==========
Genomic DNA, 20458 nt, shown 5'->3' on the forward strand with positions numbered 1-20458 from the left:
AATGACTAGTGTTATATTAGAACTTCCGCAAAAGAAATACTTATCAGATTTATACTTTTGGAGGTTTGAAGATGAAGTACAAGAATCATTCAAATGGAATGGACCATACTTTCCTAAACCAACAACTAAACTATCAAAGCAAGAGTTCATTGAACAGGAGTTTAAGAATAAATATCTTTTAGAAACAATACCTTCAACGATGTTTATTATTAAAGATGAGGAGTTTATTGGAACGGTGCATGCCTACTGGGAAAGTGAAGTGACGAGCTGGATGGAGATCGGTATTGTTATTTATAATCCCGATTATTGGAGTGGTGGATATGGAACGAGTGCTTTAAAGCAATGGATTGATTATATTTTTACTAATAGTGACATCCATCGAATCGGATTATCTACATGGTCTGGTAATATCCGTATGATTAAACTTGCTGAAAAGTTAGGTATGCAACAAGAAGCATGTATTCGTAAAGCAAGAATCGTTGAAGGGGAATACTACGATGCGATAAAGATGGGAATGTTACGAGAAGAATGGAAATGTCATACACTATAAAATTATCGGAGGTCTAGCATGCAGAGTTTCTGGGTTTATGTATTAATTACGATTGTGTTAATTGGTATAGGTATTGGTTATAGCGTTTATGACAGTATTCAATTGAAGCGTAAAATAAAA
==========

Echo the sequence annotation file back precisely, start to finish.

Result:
Genomic DNA, 20458 nt, shown 5'->3' on the forward strand with positions numbered 1-20458 from the left:
AATGACTAGTGTTATATTAGAACTTCCGCAAAAGAAATACTTATCAGATTTATACTTTTGGAGGTTTGAAGATGAAGTACAAGAATCATTCAAATGGAATGGACCATACTTTCCTAAACCAACAACTAAACTATCAAAGCAAGAGTTCATTGAACAGGAGTTTAAGAATAAATATCTTTTAGAAACAATACCTTCAACGATGTTTATTATTAAAGATGAGGAGTTTATTGGAACGGTGCATGCCTACTGGGAAAGTGAAGTGACGAGCTGGATGGAGATCGGTATTGTTATTTATAATCCCGATTATTGGAGTGGTGGATATGGAACGAGTGCTTTAAAGCAATGGATTGATTATATTTTTACTAATAGTGACATCCATCGAATCGGATTATCTACATGGTCTGGTAATATCCGTATGATTAAACTTGCTGAAAAGTTAGGTATGCAACAAGAAGCATGTATTCGTAAAGCAAGAATCGTTGAAGGGGAATACTACGATGCGATAAAGATGGGAATGTTACGAGAAGAATGGAAATGTCATACACTATAAAATTATCGGAGGTCTAGCATGCAGAGTTTCTGGGTTTATGTATTAATTACGATTGTGTTAATTGGTATAGGTATTGGTTATAGCGTTTATGACAGTATTCAATTGAAGCGTAAAATAAAA